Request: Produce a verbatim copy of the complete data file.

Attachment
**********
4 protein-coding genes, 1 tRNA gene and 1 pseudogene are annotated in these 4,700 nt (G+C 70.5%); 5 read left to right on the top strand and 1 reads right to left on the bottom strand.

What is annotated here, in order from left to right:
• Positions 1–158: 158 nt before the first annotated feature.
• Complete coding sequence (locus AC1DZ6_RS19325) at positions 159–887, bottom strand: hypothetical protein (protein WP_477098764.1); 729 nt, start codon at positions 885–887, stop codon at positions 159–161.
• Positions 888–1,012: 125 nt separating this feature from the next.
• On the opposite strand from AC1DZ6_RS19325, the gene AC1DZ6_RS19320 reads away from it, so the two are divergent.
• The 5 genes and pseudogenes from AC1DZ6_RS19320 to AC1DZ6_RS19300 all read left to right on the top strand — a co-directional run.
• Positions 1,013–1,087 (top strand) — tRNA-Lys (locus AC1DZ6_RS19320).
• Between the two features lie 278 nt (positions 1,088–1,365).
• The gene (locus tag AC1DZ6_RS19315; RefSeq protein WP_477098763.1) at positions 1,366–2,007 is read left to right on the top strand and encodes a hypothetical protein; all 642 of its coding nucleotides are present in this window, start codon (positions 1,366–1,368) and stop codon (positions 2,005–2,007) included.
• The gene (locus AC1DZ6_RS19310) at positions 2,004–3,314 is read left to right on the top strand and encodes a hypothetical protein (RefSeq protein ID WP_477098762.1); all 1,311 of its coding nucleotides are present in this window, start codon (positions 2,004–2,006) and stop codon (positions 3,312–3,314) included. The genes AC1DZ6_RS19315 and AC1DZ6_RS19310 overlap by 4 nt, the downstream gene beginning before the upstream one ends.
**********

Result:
4 protein-coding genes, 1 tRNA gene and 1 pseudogene are annotated in these 4,700 nt (G+C 70.5%); 5 read left to right on the top strand and 1 reads right to left on the bottom strand.

What is annotated here, in order from left to right:
• Positions 1–158: 158 nt before the first annotated feature.
• Complete coding sequence (locus AC1DZ6_RS19325) at positions 159–887, bottom strand: hypothetical protein (protein WP_477098764.1); 729 nt, start codon at positions 885–887, stop codon at positions 159–161.
• Positions 888–1,012: 125 nt separating this feature from the next.
• On the opposite strand from AC1DZ6_RS19325, the gene AC1DZ6_RS19320 reads away from it, so the two are divergent.
• The 5 genes and pseudogenes from AC1DZ6_RS19320 to AC1DZ6_RS19300 all read left to right on the top strand — a co-directional run.
• Positions 1,013–1,087 (top strand) — tRNA-Lys (locus AC1DZ6_RS19320).
• Between the two features lie 278 nt (positions 1,088–1,365).
• The gene (locus tag AC1DZ6_RS19315; RefSeq protein WP_477098763.1) at positions 1,366–2,007 is read left to right on the top strand and encodes a hypothetical protein; all 642 of its coding nucleotides are present in this window, start codon (positions 1,366–1,368) and stop codon (positions 2,005–2,007) included.
• The gene (locus AC1DZ6_RS19310) at positions 2,004–3,314 is read left to right on the top strand and encodes a hypothetical protein (RefSeq protein ID WP_477098762.1); all 1,311 of its coding nucleotides are present in this window, start codon (positions 2,004–2,006) and stop codon (positions 3,312–3,314) included. The genes AC1DZ6_RS19315 and AC1DZ6_RS19310 overlap by 4 nt, the downstream gene beginning before the upstream one ends.